What is Tin?

By The Metallurgy Experts at Metallic Resources

Tin is a chemical element with the symbol Sn and atomic number 50.  First discovered as early as 3,500 B.C., tin is one of the earliest known and used metals.  Tin is a silvery-white, slightly bluish-tinged metal which does not occur as a native element, but rather must be extracted from its naturally occurring mineral ores.  The main mineral ore for tin is cassiterite (SnO2) – frequently called “tin ore”.  Tin’s melting point is 449.5°F.
With many diversified commercial and industrial applications, tin is typically considered a base metal (that is, a common and inexpensive metal) as opposed to an expensive precious metal (such as gold or silver) or a noble metal.  Tin’s wide-ranging applications can be traced to its useful performance characteristics.  Among others, tin metal is soft, nontoxic, ductile, malleable, durable, exhibits high corrosion resistance (given that it is little affected by air at ordinary temperatures), and alloys well with other metals.  These features make tin suitable for use in solder, brass, bronze, plating (to protect other metals from corrosion), and various chemicals. As the International Tin Association explains: “Tin is called the ‘spice element’ because a little of it is present everywhere in ways that are essential to our quality of life.”
Of its many applications, one of the most important uses of tin is in solder.  Solder, by definition, is a fusible metal alloy used to bond metal workpieces together.  With tin usually serving as the main constituent in many solder alloys, it is estimated that around 50% of all tin produced goes into solder – mainly for electronics.  The most common solder alloys are (1) tin/lead (such as the eutectic alloy Sn63/Pb37, Sn60/Pb40, and Sn50/Pb50) and (2) lead-free – including SAC305 (Sn96.5/Ag3/Cu.5) and non-silver bearing alloys such as Metallic Resources’ patented SC995e™.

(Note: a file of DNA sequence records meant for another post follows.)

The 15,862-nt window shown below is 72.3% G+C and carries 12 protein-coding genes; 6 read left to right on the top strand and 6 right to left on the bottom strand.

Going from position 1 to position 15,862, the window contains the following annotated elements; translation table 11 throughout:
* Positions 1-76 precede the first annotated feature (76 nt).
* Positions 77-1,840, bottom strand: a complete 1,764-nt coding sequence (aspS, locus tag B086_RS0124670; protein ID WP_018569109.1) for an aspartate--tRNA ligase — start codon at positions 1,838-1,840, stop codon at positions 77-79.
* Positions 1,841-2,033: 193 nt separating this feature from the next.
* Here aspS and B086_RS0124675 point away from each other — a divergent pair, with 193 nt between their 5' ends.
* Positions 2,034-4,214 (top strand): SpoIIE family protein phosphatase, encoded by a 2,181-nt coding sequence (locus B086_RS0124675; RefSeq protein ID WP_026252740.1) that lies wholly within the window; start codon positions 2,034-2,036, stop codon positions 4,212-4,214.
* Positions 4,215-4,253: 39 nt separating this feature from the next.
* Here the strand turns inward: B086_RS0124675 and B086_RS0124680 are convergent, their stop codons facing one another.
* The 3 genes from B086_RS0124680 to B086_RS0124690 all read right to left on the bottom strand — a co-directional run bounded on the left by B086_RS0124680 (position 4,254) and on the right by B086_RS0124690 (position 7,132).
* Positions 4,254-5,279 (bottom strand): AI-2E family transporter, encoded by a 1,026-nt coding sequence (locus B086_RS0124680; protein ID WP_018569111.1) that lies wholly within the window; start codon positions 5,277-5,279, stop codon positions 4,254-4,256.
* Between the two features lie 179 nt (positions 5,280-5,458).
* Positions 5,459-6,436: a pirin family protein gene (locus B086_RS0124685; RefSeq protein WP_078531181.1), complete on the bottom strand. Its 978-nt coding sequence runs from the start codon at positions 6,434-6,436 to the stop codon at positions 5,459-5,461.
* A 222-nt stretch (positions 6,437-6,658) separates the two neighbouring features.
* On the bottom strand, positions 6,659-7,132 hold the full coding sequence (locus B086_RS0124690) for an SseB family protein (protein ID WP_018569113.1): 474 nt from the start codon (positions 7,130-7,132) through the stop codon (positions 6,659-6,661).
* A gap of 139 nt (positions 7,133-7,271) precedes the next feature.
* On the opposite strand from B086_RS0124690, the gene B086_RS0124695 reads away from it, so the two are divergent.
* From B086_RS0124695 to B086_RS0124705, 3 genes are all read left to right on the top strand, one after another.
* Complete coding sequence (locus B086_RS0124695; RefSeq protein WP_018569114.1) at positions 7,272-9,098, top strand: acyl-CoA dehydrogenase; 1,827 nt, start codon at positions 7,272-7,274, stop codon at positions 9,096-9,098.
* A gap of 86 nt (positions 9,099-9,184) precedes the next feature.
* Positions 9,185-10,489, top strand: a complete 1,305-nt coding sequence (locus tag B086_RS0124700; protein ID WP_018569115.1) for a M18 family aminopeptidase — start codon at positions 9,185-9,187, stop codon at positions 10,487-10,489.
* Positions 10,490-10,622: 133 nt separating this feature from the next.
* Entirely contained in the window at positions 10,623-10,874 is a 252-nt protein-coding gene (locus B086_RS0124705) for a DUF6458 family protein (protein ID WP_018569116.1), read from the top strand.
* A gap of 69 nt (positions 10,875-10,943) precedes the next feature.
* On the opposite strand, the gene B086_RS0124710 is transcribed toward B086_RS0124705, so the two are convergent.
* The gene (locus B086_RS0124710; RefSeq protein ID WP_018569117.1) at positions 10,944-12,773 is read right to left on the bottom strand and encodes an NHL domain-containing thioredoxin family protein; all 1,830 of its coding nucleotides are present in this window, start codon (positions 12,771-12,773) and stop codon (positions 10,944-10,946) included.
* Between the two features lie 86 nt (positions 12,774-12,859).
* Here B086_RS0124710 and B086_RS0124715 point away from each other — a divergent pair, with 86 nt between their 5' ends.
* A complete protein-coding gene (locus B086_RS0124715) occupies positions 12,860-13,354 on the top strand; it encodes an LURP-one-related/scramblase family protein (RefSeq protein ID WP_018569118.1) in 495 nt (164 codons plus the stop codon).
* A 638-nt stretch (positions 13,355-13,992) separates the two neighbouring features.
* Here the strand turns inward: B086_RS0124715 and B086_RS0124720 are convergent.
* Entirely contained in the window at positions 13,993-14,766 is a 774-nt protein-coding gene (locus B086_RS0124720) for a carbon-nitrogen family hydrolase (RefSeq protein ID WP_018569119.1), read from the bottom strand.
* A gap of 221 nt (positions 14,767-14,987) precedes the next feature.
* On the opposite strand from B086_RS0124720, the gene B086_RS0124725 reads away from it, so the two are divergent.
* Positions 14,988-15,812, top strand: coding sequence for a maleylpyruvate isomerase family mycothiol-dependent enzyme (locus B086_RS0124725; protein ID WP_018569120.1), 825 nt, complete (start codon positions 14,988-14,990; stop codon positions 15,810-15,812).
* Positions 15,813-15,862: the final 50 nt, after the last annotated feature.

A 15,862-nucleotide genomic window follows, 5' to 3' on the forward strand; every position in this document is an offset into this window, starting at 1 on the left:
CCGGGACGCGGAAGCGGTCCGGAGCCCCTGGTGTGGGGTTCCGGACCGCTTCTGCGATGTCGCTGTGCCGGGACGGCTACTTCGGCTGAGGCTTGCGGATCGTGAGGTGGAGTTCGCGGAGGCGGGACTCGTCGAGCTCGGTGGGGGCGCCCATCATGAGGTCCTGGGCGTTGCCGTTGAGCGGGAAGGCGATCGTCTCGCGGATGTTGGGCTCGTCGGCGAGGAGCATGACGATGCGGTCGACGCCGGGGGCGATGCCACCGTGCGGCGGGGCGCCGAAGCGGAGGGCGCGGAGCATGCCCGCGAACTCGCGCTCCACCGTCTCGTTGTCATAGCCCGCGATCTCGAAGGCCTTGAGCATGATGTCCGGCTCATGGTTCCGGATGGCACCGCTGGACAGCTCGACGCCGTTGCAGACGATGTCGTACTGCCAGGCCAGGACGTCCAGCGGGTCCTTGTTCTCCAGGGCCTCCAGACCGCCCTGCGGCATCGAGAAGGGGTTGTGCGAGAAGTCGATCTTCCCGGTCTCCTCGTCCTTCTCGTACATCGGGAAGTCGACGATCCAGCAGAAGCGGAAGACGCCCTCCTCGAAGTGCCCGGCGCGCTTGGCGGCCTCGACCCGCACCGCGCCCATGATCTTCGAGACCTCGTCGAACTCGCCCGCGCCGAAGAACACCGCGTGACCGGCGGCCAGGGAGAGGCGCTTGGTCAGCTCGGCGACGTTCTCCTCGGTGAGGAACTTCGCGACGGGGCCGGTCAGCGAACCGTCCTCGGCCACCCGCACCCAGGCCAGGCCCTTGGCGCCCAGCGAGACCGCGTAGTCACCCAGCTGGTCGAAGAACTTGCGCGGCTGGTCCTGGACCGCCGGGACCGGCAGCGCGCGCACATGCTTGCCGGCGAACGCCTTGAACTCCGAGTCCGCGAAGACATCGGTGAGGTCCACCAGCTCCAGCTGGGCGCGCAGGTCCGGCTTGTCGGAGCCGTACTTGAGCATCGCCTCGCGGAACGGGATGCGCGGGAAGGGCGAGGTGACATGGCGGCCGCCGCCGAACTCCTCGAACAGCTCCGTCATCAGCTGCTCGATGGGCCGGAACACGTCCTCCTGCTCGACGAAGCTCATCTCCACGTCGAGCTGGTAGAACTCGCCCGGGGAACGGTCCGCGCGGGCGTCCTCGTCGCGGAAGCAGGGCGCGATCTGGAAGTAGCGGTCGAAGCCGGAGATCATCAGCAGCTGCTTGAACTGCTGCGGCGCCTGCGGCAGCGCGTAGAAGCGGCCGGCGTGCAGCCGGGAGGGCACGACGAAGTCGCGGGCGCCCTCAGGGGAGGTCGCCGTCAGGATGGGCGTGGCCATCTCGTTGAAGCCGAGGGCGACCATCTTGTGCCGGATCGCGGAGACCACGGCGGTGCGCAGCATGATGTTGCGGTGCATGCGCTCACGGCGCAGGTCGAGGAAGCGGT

Notwithstanding its widespread use, tin is a relatively scarce element, as it represents only 2 parts per million (ppm), or less than 0.001%, of the Earth’s crust – compared with approximately 90 ppm for zinc, 60 ppm for copper, and 10 ppm for lead. Fortunately, refiners like Metallic Resourcescan infinitely recycle scrap tin, tin oxide and tin dross back to high-quality, clean tin metal and solder suitable for use in the electronics industry and elsewhere.  The recycling of tin and tin byproducts is sustainable and ecofriendly because it reduces waste disposal, emissions, energy usage.  In addition, usage of high-purity recycled tin (like Metallic Resources’ electrolytic tin) in favor of tin mined from the ground avoids the harmful effects to the environment created by mining.

Posted in Tin

Electrolytic Solder Outperforms The Competition

By David Bao, Ph.D.

The discerning electronics manufacturer needs to know that there are three grades of solder.  In order from highest to poorest grade, they are: (1) electrolytic; (2) virgin; and (3) reclaim.  As the original innovator and leader in electrolytic solder, the solder manufactured and sold by Metallic Resources is 10 times more pure than traditional standards.